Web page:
The approach to regulate SNS such as Facebook is wrong in the first place



Bills that require accountability and obligatory content deletion for SNS such as Facebook are being considered in each country. But such a bill is based on e-commerce law, not because of the monopoly of the media and its effect on public opinion, thinks Natali Helberger, a researcher of informatics at the University of Amsterdam. Mr. Hellberger warned that such laws would increase the potential 'power of opinion' of SNS, and threaten democracy.

Full article: The Political Power of Platforms: How Current Attempts to Regulate Misinformation Amplify Opinion Power

https://www.tandfonline.com/doi/full/10.1080/21670811.2020.1773888

There is a suspicion of Russia's interference over the 2016 presidential election, and in the process Facebook was posted to deepen the gap in public opinion in the United States and it is said to have been seen by 126 million people .. In Myanmar, Facebook was used for persecution of Rohingya, an Islamic minority, and the international research team established by the United Nations Human Rights Council pointed out that 'Facebook is a hotbed of increasing discrimination in Rohingya in Myanmar'. I am

Traditional media such as television stations, publishers, and newspaper publishers have been subject to speech control because they influence political power and are used for public opinion manipulation. However, unlike the existing media, Facebook is regarded as 'a platform for individuals to express their opinions' at the time of article creation. For this reason, Helberger points out that the approach of SNS regulation being considered in the United States and Europe may not be able to suppress the power of platforms such as Facebook, Twitter, Google.

Many countries are considering 'imposing additional accountability on platforms' as a way to regulate them. With this approach, the United States and European countries are trying to expand the control of the authorities on the platform and position the platform as a 'ruler of many speeches'.



However, Helberger warns that such approaches are potentially dangerous for democracy.

Germany has the word 'Meinungsmacht' (power of opinion). The term is defined as 'the ability of the media to influence the formation of individual or public opinion' and was coined by the German Federal Constitutional Court. The power of opinion is closely related to

pluralism and democracy, and because media, the masses, and politicians interact with each other, the idea is to consider the media as a 'political actor' in generating public opinion. The media is not considered to be an “influencer of political processes”, but a “political force” in its own right.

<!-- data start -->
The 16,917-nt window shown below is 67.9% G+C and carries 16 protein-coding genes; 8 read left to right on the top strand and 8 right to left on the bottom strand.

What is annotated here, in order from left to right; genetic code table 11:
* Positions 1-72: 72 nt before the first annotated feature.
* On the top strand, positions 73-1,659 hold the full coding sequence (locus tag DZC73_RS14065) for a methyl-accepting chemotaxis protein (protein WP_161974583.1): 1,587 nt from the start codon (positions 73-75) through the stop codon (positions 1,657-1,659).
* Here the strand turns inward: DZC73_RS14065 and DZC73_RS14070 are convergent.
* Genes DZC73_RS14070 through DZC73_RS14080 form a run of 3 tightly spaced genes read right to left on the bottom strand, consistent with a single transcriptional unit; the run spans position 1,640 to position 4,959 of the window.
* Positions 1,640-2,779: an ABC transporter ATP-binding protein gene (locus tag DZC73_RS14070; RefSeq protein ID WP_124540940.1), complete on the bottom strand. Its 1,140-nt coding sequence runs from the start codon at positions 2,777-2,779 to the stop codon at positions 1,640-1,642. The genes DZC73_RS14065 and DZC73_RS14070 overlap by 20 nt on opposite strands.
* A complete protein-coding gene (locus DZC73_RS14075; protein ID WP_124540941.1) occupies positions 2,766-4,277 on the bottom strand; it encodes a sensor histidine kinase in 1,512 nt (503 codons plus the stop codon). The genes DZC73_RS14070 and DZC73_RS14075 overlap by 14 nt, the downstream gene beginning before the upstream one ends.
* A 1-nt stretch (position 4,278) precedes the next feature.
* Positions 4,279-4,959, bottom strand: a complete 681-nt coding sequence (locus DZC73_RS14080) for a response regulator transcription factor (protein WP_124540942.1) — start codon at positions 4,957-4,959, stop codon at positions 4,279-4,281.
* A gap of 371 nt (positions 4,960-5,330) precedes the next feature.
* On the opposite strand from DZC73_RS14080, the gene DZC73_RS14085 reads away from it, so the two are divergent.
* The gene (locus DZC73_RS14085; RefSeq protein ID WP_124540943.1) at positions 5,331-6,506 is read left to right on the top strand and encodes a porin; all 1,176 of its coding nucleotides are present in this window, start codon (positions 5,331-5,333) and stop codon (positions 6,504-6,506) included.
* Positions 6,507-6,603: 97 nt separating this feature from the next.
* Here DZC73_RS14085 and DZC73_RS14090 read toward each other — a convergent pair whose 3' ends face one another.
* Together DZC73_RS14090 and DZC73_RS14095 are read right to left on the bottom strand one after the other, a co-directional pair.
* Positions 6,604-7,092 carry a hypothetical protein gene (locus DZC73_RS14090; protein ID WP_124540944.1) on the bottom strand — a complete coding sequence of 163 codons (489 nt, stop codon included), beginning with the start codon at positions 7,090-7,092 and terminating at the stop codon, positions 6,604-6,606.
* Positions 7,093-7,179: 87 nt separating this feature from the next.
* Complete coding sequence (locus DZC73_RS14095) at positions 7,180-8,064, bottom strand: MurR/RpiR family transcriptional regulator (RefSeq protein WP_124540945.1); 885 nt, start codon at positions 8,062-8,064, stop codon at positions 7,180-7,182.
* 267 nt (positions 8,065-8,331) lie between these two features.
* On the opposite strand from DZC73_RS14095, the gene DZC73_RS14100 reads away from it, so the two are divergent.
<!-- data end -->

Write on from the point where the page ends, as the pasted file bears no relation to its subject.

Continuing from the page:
Hellberger thinks that social networking platforms like Facebook should be seen as 'politic actors with their own power of opinion' like existing media, not as 'mediators of others' opinions.' thinking about.

So far, SNS has rarely been discussed from the perspective of public opinion like existing media, and still requires only limited accountability within the scope of the Electronic Commerce Law. All legal efforts in France, England, Belgium, etc. are based on the premise that the user is the speaker, not the platform. Although it is possible for SNS to exert greater political power than broadcasting stations, SNS uses this type of approach because it exercises the power of opinion differently from typical media. Hellberger said the 'power of' itself needs to be revisited.



In fact, Facebook's CEO Mark Zuckerberg himself said in 2017, ``The candidate with the most Facebook followers wins in the recent elections worldwide, from India to Indonesia to Europe and the United States. 'Social media has played a role in the 21st century, just as television became the dominant medium for citizen communication in the 1960s.'

Following the epidemic of the new coronavirus infectious disease (COVID-19), the government and the platform are shifting to a system of 'cooperative relationship'. The government is using the digital platform to understand the status of infections and formulate strategies, and is embracing the power of the platform. It is in this context that the government is heading towards 'promoting governance' rather than offsetting the power of the platform. However, this may increase the power of the opinion of the platform rather than suppress it.

Existing media such as television, publishers and newspapers are considered to be powerful actors in democracy as 'guard dogs' who monitor power and how it influences public opinion formation. For this reason, laws have been established to create diverse media and disperse the power of opinion in order to prevent monopoly. Social media has been debated within the scope of the Electronic Securities and Exchange Law, but from the perspective of its potential public opinion, some social media go beyond accountability and need stronger regulation. Hellberger said.

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